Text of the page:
powered by Holland at Home
Almost every Dutch emigrant feels a touch of ‘heimwee’ (homesickness) from time to time. Heimwee is usually mild and often no more than a vague feeling of nostalgia for the Netherlands or a simple yearning for the taste of some typical Dutch products from home. Yet in more severe cases, heimwee can make Dutch emigrants (or indeed any other emigrant or expat) seriously unhappy and may even blight their entire move abroad.
What exactly is heimwee?
Heimwee comes from the German word ‘Heimweh’, which means ‘longing for home’. It’s sometimes referred to as the ‘Swiss Disease’, because it was a Swiss doctor, Johan Höfer, who first noted the condition in the seventeenth century. He undertook a study of military personnel who were displaying signs of depression and spending all day thinking about home. They suffered from a range of symptoms including reduced appetite, insomnia, rapid breathing, anxiety and even fever. As soon as these soldiers returned home, Dr Höfer observed that their symptoms simultaneously disappeared.
Heimwee can manifest itself in a variety of ways, such as the romanticisation of the Netherlands, constantly thinking about family and friends left behind, feelings of acute loneliness, insecurity and depression and actual physical symptoms ranging from an upset stomach, to difficulty sleeping, headaches, lethargy and loss of appetite. Most emigrants only ever exhibit minor symptoms which might help explain why homesickness is commonly regarded as a trivial condition. 10 to 15 percent of cases, however, are more severe and can make a person so ill that they are no longer able lead a normal life. In these extreme situations, often the only solution may be to return home. Of course this kind of drastic action is thankfully rarely necessary for the majority of Dutch emigrants!
So, what’s the best way to deal with feeling homesick?
Homesickness is never entirely preventable, but fortunately there are many ways to reduce or manage the symptoms.
1. To avoid unrealistic expectations, it’s important that you and your family prepare mentally for life in your new home. Learn the language, read up on the country’s history, arm yourself with information on important practical matters such as taxation, health care and local schools etc. Involve those family and friends who will remain behind in your project and ensure that you say your ‘goodbyes’ before you leave.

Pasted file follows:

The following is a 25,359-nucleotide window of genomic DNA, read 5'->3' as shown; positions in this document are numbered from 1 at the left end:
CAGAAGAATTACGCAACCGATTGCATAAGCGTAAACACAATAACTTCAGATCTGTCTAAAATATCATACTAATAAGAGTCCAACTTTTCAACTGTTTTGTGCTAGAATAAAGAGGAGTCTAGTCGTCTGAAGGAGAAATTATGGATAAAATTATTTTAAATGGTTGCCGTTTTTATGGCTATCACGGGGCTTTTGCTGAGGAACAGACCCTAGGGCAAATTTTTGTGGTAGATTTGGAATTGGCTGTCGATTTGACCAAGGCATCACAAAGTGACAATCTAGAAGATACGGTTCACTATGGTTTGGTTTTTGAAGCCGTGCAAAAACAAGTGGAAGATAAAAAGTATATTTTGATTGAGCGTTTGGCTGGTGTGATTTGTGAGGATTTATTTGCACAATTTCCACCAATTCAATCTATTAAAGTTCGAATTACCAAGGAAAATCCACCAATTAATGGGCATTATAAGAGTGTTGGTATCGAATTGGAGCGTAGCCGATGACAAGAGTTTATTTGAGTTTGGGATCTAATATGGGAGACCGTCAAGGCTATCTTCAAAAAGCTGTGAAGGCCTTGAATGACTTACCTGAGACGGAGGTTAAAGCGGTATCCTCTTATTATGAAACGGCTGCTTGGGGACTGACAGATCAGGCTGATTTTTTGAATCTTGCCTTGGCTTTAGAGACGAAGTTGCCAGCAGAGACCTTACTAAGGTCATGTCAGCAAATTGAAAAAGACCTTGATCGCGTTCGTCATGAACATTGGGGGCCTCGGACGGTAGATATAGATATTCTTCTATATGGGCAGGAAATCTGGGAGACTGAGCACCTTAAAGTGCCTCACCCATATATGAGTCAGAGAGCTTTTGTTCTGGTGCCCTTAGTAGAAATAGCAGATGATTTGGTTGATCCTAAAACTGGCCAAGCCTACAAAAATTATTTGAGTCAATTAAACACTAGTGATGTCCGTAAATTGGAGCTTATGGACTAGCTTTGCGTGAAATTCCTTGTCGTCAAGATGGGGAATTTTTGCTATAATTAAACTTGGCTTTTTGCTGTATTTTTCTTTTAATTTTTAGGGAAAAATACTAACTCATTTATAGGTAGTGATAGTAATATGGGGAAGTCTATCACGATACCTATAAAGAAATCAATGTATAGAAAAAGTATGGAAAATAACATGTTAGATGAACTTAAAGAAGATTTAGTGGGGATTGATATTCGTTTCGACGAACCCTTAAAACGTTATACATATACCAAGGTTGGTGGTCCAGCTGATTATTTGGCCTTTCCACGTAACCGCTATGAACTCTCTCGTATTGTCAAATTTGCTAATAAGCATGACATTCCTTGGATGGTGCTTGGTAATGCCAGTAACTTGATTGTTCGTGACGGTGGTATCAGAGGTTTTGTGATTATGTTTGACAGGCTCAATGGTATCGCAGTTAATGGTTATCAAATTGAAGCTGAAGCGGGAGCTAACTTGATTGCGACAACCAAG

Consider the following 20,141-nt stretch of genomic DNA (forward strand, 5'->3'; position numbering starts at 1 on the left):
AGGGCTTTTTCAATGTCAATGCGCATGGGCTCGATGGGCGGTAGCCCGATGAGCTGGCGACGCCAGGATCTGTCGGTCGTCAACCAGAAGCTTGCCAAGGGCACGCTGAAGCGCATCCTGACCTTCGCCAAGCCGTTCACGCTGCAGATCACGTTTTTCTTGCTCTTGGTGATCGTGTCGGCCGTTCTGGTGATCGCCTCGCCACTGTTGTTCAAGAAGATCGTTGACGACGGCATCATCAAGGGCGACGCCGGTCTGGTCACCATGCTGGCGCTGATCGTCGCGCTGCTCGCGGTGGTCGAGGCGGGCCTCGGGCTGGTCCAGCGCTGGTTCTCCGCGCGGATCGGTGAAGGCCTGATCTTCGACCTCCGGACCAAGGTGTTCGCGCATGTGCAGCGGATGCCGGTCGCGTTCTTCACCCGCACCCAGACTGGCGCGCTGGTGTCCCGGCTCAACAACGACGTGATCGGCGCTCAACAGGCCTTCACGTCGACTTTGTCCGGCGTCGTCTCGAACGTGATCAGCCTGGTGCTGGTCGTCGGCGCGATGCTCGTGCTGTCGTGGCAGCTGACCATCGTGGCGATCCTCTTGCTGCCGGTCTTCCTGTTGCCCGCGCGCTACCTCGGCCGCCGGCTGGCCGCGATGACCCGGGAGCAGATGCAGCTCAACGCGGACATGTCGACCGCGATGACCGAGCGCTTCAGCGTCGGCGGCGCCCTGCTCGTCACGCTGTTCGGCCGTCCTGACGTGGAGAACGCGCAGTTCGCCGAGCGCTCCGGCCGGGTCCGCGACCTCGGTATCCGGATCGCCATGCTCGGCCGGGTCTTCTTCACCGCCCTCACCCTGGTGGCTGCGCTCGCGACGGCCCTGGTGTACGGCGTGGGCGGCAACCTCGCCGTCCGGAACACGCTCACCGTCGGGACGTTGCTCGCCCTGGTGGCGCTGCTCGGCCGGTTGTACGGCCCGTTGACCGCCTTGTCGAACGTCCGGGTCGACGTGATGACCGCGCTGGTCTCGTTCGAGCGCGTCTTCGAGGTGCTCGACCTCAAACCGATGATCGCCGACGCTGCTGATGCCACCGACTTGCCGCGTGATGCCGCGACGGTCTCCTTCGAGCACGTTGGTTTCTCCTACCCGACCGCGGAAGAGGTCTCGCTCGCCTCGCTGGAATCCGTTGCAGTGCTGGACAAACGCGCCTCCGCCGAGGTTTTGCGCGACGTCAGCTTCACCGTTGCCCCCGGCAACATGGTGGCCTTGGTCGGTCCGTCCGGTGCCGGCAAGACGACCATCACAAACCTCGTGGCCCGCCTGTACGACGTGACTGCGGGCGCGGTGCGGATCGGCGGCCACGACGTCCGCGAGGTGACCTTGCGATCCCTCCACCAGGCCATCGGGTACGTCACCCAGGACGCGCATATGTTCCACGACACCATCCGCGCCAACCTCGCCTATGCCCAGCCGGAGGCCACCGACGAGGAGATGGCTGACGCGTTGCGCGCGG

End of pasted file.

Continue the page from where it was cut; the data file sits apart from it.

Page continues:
2. Try and picture precisely who and what you’re likely to miss upon emigration. If you can visualise this in advance, you’ll be partly prepared before you’ve even left the Netherlands.
3. Don’t only pack the ‘essentials’ for your big move, but also those personal items that might help you to adjust more gradually. These might include favourite wall hangings, paintings, handicrafts, souvenirs, photos, trinkets and other family keepsakes.
4. Upon arrival, make an effort to integrate into your new country as quickly as possible. Join the local sports club, start work, go volunteer or get to know the neighbours. The sooner you build a strong social network, the less likely it is that you will miss your old circle of friends and the more quickly you’ll be able to assimilate.
5. Refrain from lengthy phone calls with those back home. Of course it’s always good to keep in touch, but try to avoid conversations centred around how much you miss each other. After all, you emigrated with the intention of an exciting fresh start, so it’s far better to focus on the positives and to gently let go of your previous life.
6. Visiting the Netherlands from time, in order to time to catch up with friends and family can be a real morale booster. But it’s also crucial that you prevent this from forming a regular habit if you want to truly settle in your chosen country.
7. Remain flexible! Things might not always go exactly as planned. This is as true for the emigration process as it is for life in general and accepting that there will be challenges along the way, will mean that you are better equipped to cope. And the more receptive you are to things that are ‘different’, the happier you’ll be in your new environment.
8. Treat yourself to things that remind you of home every now and then – nowadays you can order your favourite Dutch food products online and have them delivered direct to your front door wherever you may be in the world!
9. Never ignore your heimwee, rather acknowledge and discuss it with your partner, family and friends. If you don’t deal with your homesick feelings head-on, you’ll only be storing up trouble for the future!
10. Lastly, prepare a list of all the things that you dearly miss and those that you are glad to have left behind, such as the unpredictable Dutch weather or the interminable traffic jams. Include the reasons that you chose to emigrate in the first place and you’ll be able to focus on the positive aspects of your emigration in next to no time!
Although these tips might not work for everyone, they should certainly help make your emigration process less painful. The most important thing is to recognise and enjoy the countless benefits that go hand in hand with moving abroad and exploring pastures new. Good luck!